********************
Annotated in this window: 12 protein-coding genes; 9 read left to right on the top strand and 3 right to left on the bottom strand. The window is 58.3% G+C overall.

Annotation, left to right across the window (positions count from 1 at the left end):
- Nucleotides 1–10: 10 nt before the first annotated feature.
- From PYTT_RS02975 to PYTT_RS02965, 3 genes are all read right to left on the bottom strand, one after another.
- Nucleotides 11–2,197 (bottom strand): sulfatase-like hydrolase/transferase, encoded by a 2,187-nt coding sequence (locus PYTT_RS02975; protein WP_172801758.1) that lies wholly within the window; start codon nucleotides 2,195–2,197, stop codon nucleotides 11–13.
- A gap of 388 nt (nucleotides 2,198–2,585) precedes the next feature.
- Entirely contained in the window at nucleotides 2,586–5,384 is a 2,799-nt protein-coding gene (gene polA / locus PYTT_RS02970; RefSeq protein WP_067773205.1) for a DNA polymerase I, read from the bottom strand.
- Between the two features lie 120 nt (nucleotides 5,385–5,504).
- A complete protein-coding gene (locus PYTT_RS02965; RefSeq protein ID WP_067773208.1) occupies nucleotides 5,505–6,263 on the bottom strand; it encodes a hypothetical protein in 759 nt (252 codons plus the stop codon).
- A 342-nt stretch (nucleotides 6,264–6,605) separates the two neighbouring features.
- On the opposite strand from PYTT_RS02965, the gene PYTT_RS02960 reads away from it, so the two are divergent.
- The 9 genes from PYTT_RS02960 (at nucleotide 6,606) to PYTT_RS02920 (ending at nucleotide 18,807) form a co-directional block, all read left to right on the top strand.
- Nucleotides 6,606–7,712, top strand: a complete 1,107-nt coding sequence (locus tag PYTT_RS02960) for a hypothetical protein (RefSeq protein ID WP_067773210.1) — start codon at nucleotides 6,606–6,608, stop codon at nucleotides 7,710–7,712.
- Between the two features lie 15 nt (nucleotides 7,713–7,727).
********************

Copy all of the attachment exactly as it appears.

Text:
Annotated in this window: 12 protein-coding genes; 9 read left to right on the top strand and 3 right to left on the bottom strand. The window is 58.3% G+C overall.

Annotation, left to right across the window (positions count from 1 at the left end):
- Nucleotides 1–10: 10 nt before the first annotated feature.
- From PYTT_RS02975 to PYTT_RS02965, 3 genes are all read right to left on the bottom strand, one after another.
- Nucleotides 11–2,197 (bottom strand): sulfatase-like hydrolase/transferase, encoded by a 2,187-nt coding sequence (locus PYTT_RS02975; protein WP_172801758.1) that lies wholly within the window; start codon nucleotides 2,195–2,197, stop codon nucleotides 11–13.
- A gap of 388 nt (nucleotides 2,198–2,585) precedes the next feature.
- Entirely contained in the window at nucleotides 2,586–5,384 is a 2,799-nt protein-coding gene (gene polA / locus PYTT_RS02970; RefSeq protein WP_067773205.1) for a DNA polymerase I, read from the bottom strand.
- Between the two features lie 120 nt (nucleotides 5,385–5,504).
- A complete protein-coding gene (locus PYTT_RS02965; RefSeq protein ID WP_067773208.1) occupies nucleotides 5,505–6,263 on the bottom strand; it encodes a hypothetical protein in 759 nt (252 codons plus the stop codon).
- A 342-nt stretch (nucleotides 6,264–6,605) separates the two neighbouring features.
- On the opposite strand from PYTT_RS02965, the gene PYTT_RS02960 reads away from it, so the two are divergent.
- The 9 genes from PYTT_RS02960 (at nucleotide 6,606) to PYTT_RS02920 (ending at nucleotide 18,807) form a co-directional block, all read left to right on the top strand.
- Nucleotides 6,606–7,712, top strand: a complete 1,107-nt coding sequence (locus tag PYTT_RS02960) for a hypothetical protein (RefSeq protein ID WP_067773210.1) — start codon at nucleotides 6,606–6,608, stop codon at nucleotides 7,710–7,712.
- Between the two features lie 15 nt (nucleotides 7,713–7,727).